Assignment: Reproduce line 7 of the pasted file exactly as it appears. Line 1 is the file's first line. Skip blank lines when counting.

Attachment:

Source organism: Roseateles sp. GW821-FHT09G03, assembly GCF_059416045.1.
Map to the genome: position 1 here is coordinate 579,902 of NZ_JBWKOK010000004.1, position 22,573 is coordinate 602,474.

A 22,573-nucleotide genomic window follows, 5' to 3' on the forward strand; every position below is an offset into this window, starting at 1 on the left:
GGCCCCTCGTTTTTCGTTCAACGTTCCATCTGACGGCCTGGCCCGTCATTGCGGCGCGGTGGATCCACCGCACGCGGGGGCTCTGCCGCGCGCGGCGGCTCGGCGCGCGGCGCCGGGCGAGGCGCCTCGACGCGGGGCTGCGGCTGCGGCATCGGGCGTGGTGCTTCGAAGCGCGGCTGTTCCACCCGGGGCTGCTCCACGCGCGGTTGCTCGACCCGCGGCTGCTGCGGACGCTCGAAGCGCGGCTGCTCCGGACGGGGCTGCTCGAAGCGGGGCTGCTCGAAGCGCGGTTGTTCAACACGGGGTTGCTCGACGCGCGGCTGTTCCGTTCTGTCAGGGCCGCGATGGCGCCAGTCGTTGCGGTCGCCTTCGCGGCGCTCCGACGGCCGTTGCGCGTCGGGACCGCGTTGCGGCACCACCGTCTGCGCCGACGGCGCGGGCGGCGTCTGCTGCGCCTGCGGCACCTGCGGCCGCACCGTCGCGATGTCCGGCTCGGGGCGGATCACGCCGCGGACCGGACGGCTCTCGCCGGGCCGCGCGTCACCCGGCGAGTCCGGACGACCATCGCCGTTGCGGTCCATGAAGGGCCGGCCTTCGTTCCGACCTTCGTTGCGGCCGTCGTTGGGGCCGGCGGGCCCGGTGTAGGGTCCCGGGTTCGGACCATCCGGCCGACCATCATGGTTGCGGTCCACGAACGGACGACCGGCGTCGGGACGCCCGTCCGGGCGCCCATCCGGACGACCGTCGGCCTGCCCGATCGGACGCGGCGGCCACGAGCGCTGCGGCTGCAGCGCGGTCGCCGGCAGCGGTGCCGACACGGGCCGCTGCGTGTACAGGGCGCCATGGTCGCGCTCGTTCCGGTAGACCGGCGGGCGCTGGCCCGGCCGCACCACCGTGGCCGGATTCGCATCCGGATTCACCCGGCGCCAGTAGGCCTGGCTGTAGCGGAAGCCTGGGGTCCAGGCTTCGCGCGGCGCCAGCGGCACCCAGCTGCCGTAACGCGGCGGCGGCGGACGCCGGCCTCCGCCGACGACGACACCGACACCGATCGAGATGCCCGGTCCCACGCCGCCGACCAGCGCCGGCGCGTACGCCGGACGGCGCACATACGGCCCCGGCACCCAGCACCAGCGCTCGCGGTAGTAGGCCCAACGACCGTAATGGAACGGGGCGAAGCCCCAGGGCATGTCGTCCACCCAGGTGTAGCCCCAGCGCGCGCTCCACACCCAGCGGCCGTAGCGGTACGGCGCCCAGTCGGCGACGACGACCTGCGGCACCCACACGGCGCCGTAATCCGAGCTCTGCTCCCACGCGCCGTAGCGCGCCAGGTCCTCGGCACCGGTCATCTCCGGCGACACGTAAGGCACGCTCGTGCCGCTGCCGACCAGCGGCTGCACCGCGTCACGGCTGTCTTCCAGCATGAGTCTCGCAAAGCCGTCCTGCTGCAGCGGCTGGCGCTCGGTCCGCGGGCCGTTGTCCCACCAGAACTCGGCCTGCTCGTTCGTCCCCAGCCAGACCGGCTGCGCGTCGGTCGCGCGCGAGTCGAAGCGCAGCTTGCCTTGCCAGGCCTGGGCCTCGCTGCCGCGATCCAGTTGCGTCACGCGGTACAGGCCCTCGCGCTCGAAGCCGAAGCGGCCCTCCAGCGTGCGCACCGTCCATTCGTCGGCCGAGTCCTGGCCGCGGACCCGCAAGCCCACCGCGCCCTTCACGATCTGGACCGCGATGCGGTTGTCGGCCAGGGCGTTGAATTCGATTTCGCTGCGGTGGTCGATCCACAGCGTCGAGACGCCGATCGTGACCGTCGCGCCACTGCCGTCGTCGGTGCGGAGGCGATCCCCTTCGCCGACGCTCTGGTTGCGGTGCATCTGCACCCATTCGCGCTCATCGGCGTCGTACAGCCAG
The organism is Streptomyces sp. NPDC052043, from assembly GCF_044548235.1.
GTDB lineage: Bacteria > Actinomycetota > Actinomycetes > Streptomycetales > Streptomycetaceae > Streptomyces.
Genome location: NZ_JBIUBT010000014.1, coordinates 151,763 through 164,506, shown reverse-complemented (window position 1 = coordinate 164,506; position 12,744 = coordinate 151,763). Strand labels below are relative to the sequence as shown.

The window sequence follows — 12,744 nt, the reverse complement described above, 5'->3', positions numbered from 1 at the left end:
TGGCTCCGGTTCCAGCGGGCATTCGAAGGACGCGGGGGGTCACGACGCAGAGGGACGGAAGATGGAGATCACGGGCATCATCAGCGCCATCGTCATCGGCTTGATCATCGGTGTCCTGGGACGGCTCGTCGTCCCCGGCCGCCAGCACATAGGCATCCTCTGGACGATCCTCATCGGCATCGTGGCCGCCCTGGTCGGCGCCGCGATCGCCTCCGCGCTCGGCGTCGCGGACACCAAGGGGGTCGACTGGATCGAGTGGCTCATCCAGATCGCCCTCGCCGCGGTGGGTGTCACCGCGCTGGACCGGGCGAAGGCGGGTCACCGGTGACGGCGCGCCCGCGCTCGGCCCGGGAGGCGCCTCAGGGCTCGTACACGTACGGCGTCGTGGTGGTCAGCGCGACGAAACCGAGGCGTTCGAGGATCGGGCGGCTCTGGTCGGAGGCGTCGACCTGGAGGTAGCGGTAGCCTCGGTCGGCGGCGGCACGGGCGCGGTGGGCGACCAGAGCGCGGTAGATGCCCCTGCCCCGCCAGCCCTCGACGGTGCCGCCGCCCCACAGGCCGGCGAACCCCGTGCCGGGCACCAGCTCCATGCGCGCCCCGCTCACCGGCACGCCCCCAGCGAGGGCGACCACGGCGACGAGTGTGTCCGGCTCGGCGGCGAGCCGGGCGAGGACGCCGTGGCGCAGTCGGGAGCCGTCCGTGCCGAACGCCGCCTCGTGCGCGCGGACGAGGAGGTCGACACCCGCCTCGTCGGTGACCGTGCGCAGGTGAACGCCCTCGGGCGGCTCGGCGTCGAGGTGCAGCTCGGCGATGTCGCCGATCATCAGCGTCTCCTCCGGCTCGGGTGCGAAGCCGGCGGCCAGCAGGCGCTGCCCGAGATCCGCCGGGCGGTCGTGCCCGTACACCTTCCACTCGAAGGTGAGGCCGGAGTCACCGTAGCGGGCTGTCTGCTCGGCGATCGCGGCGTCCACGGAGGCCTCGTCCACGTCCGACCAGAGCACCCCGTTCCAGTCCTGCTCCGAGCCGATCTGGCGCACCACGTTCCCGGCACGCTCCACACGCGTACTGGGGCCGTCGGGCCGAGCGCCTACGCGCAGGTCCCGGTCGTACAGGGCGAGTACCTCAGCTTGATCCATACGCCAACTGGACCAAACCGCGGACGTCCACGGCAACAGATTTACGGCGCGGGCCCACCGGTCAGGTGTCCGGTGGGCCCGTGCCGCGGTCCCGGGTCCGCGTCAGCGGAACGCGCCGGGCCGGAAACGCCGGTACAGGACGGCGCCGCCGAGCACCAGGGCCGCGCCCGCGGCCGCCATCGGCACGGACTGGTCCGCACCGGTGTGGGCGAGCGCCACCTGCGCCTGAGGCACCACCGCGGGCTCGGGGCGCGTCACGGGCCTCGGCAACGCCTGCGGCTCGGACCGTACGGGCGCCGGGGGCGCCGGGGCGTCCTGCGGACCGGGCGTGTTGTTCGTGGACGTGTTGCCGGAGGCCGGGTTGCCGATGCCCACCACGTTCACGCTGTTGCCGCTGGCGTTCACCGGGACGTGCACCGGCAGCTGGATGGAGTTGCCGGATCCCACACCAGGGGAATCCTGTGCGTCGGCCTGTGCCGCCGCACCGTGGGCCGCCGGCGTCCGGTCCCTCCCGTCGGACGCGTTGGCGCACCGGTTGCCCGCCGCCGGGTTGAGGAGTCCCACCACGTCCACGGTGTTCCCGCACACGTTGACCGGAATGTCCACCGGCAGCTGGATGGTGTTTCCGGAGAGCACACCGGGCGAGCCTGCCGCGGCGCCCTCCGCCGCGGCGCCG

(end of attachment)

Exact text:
Genome location: NZ_JBIUBT010000014.1, coordinates 151,763 through 164,506, shown reverse-complemented (window position 1 = coordinate 164,506; position 12,744 = coordinate 151,763). Strand labels below are relative to the sequence as shown.